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Report By UW Labor Studies Student Details Music Industry’s $1.8 Billion Boon to Seattle’s Economy

Published on March 9, 2016

Seattle Musicians Union sign on a building with sky in the background

A new study commissioned by Seattle musicians’ union and authored by Geography PhD student Megan Brown found that 16,607 people are directly employed in the city’s music industry, creating $1.8 billion annually in direct economic impact. Including jobs dependent on music, the industry creates $4.3 billion in economic output, supporting 30,660 jobs.

Yet despite a 50% increase in music-related jobs since the industry was last analyzed seven years ago, music payroll has risen only 12%, with payroll per employee actually decreasing by 25%. A survey of 124 working musicians found that while most earn the majority of their income through music, that music-related income averages only about $15,000 per year.

Part of the reason for this, the study found, is that freelance musicians often work without written agreements, and suffer from a variety of problems getting paid adequately for their work.

The study is entitled “Seattle’s Working Musicians: the economic impact of the music industry, working conditions of club musicians and how Seattle can support independent musicians.” The report was released Jan. 26 in a public meeting with the Seattle City Council’s Committee on Civil Rights, Utilities, Economic Development and Arts. It was authored by Megan Brown, a labor geographer and UAW Local 4121 member currently completing her PhD in geography at the University of Washington. Read the complete story on The Stand.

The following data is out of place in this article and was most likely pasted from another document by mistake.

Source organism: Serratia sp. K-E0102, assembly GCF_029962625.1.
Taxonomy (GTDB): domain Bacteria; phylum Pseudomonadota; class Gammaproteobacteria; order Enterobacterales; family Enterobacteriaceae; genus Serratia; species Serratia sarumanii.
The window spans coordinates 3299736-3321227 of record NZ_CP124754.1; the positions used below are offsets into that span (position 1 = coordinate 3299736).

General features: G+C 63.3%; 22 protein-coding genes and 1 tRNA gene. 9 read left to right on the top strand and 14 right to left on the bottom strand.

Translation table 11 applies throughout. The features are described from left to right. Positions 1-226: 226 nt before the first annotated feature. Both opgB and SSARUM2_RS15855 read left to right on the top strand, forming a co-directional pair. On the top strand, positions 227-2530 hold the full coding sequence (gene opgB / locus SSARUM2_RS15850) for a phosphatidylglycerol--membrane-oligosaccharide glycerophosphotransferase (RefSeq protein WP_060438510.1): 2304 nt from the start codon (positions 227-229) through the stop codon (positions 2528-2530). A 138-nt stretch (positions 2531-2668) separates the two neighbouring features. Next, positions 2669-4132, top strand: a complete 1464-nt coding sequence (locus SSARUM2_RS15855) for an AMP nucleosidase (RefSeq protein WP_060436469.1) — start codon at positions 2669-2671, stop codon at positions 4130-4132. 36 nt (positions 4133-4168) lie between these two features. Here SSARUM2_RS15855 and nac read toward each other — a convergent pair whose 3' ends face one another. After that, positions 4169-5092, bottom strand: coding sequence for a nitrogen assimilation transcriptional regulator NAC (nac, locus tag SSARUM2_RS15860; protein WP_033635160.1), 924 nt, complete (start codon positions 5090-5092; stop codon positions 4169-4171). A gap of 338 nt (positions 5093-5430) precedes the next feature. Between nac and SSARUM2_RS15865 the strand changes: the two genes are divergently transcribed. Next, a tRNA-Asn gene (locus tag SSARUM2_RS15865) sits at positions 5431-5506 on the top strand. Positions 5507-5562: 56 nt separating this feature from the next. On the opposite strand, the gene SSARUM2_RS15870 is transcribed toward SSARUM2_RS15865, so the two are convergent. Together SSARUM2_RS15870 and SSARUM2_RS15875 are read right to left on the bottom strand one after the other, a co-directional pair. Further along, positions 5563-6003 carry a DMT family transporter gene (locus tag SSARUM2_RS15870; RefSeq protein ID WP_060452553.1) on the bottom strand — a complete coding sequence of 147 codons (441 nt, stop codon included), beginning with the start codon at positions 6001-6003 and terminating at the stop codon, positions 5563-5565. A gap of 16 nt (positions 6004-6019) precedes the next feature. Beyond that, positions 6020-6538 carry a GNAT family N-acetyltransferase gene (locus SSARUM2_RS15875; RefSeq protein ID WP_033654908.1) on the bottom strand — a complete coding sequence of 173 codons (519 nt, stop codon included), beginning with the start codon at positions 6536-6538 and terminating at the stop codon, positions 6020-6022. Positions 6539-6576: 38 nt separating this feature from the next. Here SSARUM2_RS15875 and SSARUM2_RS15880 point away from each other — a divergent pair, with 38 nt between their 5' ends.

On January 29 Brown spoke with The Stranger newspaper’s podcast Blabbermouth about the findings of her report.

Brown has funding from the Harry Bridges Center for Labor Studies as well as an NSF Doctoral Dissertation Research Improvement grant to study spatial strategies associated minimum wage policies in US cities. She is also involved in the Labor Studies Center’s Seattle Minimum Wage History Project, including building an interactive online digital archive.

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